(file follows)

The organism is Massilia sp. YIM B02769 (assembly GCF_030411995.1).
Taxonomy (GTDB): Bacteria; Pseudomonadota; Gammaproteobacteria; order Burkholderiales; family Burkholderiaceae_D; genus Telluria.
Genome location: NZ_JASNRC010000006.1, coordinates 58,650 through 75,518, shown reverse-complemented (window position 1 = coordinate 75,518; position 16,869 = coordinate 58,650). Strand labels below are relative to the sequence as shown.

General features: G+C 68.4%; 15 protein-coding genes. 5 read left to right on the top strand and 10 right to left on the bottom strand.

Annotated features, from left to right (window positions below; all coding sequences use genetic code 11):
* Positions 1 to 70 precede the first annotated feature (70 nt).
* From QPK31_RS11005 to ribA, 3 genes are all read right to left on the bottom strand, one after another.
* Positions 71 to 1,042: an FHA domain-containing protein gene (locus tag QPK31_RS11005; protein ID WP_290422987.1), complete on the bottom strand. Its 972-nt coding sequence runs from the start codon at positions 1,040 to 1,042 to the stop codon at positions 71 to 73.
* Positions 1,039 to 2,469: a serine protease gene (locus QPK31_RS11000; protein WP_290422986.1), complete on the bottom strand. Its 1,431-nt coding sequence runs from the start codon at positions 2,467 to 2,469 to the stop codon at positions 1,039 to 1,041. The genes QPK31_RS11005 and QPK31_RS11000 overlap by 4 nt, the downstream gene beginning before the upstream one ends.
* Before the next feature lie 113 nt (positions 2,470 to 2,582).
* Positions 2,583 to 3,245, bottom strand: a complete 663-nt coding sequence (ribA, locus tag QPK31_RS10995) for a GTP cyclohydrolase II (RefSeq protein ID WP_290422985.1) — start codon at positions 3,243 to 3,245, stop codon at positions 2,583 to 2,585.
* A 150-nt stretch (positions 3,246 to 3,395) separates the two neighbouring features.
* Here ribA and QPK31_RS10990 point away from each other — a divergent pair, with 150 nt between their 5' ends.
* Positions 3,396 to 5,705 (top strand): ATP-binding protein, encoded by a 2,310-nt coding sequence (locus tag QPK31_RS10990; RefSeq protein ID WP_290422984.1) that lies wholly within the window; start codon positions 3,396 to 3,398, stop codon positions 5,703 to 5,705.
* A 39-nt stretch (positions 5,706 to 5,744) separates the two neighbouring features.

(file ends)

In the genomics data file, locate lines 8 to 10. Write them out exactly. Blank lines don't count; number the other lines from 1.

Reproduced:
* Positions 71 to 1,042: an FHA domain-containing protein gene (locus tag QPK31_RS11005; protein ID WP_290422987.1), complete on the bottom strand. Its 972-nt coding sequence runs from the start codon at positions 1,040 to 1,042 to the stop codon at positions 71 to 73.
* Positions 1,039 to 2,469: a serine protease gene (locus QPK31_RS11000; protein WP_290422986.1), complete on the bottom strand. Its 1,431-nt coding sequence runs from the start codon at positions 2,467 to 2,469 to the stop codon at positions 1,039 to 1,041. The genes QPK31_RS11005 and QPK31_RS11000 overlap by 4 nt, the downstream gene beginning before the upstream one ends.
* Before the next feature lie 113 nt (positions 2,470 to 2,582).